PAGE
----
Teaching has once been considered as a lifelong profession in Hong Kong, especially by older generations of teachers who entered teaching from the 1960s to 1970s. Yet given the increasingly rapid changes and uncertainties in the school education environment since the 1990s, newly qualified teachers in the 2000s have become well aware of the "death" of a career. Anxiety arising from the renegotiation of career continuities and discontinuities also prevails among teachers of different generations. This paper draws on findings of two life history studies with a sample of 47 primary and secondary teachers who entered teaching from 1960s to 2000s. The choice of informants took into consideration of other variables such as, gender, types of professional qualifications, teaching subjects and career development. Semi-structured life history interviews, as well as analysis of public and policy documents were employed to study the characteristics of teachers' lives and work against the contextual factors contributing to their subjective career experiences. The unique political situation of Hong Kong and its economic relationship with the Chinese Mainland; the social and cultural values on teaching and family roles were found interwoven with the changing educational contexts, constituting an increasingly frequent need for teachers to reconceptualise the notion of career and renegotiate their work lives. In light of contemporary career theories, implications of the changing face of career for teaching as a public service are discussed.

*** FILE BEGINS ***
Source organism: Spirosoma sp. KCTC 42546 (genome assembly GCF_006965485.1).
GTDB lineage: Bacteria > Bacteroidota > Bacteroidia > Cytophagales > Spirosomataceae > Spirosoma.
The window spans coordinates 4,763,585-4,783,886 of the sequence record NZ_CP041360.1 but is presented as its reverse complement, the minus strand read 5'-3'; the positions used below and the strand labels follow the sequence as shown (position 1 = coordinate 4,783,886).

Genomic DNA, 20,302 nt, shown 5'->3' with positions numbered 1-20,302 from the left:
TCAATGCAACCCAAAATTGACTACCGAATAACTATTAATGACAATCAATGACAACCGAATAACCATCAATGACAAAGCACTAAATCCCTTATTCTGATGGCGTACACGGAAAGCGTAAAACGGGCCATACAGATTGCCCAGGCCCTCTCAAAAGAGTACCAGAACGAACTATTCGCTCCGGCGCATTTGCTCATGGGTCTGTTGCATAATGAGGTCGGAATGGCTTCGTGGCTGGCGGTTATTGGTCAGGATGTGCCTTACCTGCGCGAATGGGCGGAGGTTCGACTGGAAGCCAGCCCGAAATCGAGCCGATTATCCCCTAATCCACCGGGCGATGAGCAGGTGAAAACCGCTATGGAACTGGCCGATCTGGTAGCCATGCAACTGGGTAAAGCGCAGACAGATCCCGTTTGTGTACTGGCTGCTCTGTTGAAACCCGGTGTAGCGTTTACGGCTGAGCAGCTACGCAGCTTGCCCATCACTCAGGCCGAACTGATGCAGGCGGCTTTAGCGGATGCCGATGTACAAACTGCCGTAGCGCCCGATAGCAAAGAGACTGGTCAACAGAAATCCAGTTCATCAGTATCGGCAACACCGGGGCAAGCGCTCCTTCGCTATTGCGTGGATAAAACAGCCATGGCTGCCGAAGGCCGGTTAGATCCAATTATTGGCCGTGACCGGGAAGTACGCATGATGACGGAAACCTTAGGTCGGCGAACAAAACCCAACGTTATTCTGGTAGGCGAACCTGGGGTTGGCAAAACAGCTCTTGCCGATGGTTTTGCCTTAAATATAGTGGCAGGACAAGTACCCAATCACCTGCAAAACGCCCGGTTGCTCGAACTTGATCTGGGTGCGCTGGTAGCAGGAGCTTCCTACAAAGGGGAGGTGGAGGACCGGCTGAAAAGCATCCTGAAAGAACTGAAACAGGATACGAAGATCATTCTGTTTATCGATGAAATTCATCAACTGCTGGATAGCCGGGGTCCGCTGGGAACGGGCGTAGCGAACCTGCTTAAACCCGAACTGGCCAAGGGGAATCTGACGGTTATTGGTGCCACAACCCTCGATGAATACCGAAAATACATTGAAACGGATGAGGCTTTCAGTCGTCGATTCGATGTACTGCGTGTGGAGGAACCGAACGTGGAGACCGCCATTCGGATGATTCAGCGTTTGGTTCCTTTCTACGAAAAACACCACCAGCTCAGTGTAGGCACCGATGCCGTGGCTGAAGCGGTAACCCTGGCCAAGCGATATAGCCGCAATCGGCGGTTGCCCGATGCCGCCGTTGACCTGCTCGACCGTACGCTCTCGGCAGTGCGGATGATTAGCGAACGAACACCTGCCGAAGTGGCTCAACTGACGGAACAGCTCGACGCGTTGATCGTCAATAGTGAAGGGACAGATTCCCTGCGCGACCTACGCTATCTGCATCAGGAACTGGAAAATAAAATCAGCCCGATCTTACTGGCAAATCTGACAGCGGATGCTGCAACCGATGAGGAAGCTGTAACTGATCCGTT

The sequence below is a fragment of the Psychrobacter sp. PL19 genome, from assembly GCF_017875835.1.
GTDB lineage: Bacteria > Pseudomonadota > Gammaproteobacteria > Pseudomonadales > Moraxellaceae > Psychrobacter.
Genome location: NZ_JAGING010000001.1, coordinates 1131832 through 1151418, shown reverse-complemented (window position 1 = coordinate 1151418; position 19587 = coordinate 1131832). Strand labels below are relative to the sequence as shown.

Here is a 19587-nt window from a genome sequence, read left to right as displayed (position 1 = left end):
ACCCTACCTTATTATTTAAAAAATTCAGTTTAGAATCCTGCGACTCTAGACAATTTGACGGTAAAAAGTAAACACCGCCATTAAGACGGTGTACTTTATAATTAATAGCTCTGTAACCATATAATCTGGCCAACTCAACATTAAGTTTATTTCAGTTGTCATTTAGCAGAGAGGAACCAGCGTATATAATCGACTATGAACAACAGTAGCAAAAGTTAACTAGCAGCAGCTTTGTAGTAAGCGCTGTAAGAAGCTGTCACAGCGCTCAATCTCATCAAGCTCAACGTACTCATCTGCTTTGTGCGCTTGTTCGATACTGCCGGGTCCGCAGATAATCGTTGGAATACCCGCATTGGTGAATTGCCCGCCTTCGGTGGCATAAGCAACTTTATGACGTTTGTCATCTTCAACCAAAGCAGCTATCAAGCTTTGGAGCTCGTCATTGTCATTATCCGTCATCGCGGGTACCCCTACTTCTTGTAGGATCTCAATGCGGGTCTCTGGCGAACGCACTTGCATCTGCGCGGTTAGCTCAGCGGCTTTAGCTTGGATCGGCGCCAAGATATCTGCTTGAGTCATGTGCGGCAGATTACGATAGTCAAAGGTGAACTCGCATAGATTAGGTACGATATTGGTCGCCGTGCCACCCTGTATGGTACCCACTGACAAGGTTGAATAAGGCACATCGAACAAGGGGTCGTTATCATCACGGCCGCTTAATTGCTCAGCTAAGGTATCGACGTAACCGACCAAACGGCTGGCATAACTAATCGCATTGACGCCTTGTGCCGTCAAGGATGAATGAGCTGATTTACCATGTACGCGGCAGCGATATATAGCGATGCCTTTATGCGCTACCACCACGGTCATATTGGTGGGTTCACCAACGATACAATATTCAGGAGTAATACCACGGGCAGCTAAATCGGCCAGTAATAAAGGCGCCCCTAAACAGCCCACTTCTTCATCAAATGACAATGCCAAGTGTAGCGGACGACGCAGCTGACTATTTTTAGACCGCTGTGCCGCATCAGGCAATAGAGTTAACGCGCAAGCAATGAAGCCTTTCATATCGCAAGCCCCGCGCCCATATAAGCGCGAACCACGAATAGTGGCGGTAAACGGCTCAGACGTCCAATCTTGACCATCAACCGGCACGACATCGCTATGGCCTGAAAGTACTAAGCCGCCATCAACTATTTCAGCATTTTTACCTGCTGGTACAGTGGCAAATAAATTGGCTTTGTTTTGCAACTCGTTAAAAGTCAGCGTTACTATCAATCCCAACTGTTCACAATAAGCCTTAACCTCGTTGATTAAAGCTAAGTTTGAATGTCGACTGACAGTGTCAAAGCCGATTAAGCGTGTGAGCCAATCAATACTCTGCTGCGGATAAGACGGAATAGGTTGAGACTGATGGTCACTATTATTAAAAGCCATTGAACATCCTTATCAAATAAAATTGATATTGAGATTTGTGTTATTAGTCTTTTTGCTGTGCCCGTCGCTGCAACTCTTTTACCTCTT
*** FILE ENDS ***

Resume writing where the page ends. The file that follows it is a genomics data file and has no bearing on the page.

|Publication status||Published - 2010|